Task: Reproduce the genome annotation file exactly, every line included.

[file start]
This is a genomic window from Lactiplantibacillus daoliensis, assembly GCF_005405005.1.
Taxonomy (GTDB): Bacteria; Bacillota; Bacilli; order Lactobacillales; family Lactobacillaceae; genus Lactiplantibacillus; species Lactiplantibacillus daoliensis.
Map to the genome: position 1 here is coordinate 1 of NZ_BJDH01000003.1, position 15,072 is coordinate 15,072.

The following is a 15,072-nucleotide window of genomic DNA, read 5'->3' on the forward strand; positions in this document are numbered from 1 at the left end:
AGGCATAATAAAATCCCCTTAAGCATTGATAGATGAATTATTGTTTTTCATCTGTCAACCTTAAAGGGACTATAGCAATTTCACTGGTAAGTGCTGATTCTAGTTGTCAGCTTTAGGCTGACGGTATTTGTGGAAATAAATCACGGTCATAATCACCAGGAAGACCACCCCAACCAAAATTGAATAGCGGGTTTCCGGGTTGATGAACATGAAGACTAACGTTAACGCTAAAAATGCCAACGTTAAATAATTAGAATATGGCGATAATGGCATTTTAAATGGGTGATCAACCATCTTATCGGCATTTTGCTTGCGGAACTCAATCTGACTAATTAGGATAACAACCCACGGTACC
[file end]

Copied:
This is a genomic window from Lactiplantibacillus daoliensis, assembly GCF_005405005.1.
Taxonomy (GTDB): Bacteria; Bacillota; Bacilli; order Lactobacillales; family Lactobacillaceae; genus Lactiplantibacillus; species Lactiplantibacillus daoliensis.
Map to the genome: position 1 here is coordinate 1 of NZ_BJDH01000003.1, position 15,072 is coordinate 15,072.

The following is a 15,072-nucleotide window of genomic DNA, read 5'->3' on the forward strand; positions in this document are numbered from 1 at the left end:
AGGCATAATAAAATCCCCTTAAGCATTGATAGATGAATTATTGTTTTTCATCTGTCAACCTTAAAGGGACTATAGCAATTTCACTGGTAAGTGCTGATTCTAGTTGTCAGCTTTAGGCTGACGGTATTTGTGGAAATAAATCACGGTCATAATCACCAGGAAGACCACCCCAACCAAAATTGAATAGCGGGTTTCCGGGTTGATGAACATGAAGACTAACGTTAACGCTAAAAATGCCAACGTTAAATAATTAGAATATGGCGATAATGGCATTTTAAATGGGTGATCAACCATCTTATCGGCATTTTGCTTGCGGAACTCAATCTGACTAATTAGGATAACAACCCACGGTACC